I spent my 20s, as the song goes, “looking for love in all the wrong places,” until I finally married at 24 and had my son at 26. In my mid 30’s, I started calling myself an agnostic. Why not? I was educated, about to graduate from college. And I was angry. Very angry! Especially with my (soon-to-be ex) husband!

If there was a God,” I arrogantly declared one afternoon to a practicing member of the Assemblies of God church, my cousin Margaret, “He certainly has messed things up!” Horrified, the next day Margaret added my name to her church’s prayer list, aptly titled: “Hostages of Satan.”

Not long after that, the Hound of Heaven cornered me. By then, I had sunk deep into depression–one of my own making, as is usually the case. My plunge began a few months after graduating from nursing school in 1986. On the same day that I received my RN license in the mail, I got my divorce decree. To celebrate, I partied that night at a disco in Ft. Lauderdale.

It was there I met Richard, and fell madly in love. A few weeks later, he moved in with me and my 8 year old son, Jason. My euphoria quickly morphed into depression. I wanted marriage. Richard did not, proving once again, that enjoying the pleasures of sin will last only for a season. (Hebrews 11:25)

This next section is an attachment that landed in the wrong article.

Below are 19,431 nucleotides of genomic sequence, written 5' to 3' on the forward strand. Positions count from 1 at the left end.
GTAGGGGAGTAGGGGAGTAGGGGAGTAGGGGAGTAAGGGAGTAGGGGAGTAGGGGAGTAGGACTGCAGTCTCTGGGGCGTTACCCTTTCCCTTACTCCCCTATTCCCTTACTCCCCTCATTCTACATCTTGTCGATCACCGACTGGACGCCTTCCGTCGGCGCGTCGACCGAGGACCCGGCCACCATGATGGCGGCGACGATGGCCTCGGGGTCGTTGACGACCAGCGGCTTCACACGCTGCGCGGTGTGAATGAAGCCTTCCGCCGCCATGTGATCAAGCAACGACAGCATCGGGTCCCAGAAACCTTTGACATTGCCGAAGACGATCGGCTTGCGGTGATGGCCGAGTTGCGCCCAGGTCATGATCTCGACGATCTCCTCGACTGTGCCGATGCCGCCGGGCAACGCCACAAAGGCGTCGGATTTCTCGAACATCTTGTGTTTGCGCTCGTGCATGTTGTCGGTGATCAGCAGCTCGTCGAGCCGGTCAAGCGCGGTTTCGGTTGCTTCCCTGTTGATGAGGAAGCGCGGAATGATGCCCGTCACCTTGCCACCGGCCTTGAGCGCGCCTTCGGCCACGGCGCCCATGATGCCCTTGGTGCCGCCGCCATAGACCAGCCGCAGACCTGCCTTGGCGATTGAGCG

Over the next several months, Richard frequently flew to California seeking work in the nuclear power industry. Eventually he lined up a job. It called for a move to Yugoslavia. My depression hit critical mass. It was a weighty, murky cloud, under which I went to work, came home, and neglected my son, totally absorbed by my own pain. I would rock on the porch, chain smoking, and silently crying out, “God, make it stop hurting.”

Knowing now what prayer is, I can assure you I wasn’t praying. It was rhetoric, a mere expression of my misery. But YHVH, who knows the end from the beginning, in His unmeasurable mercy answered my unworthy appeal just the same.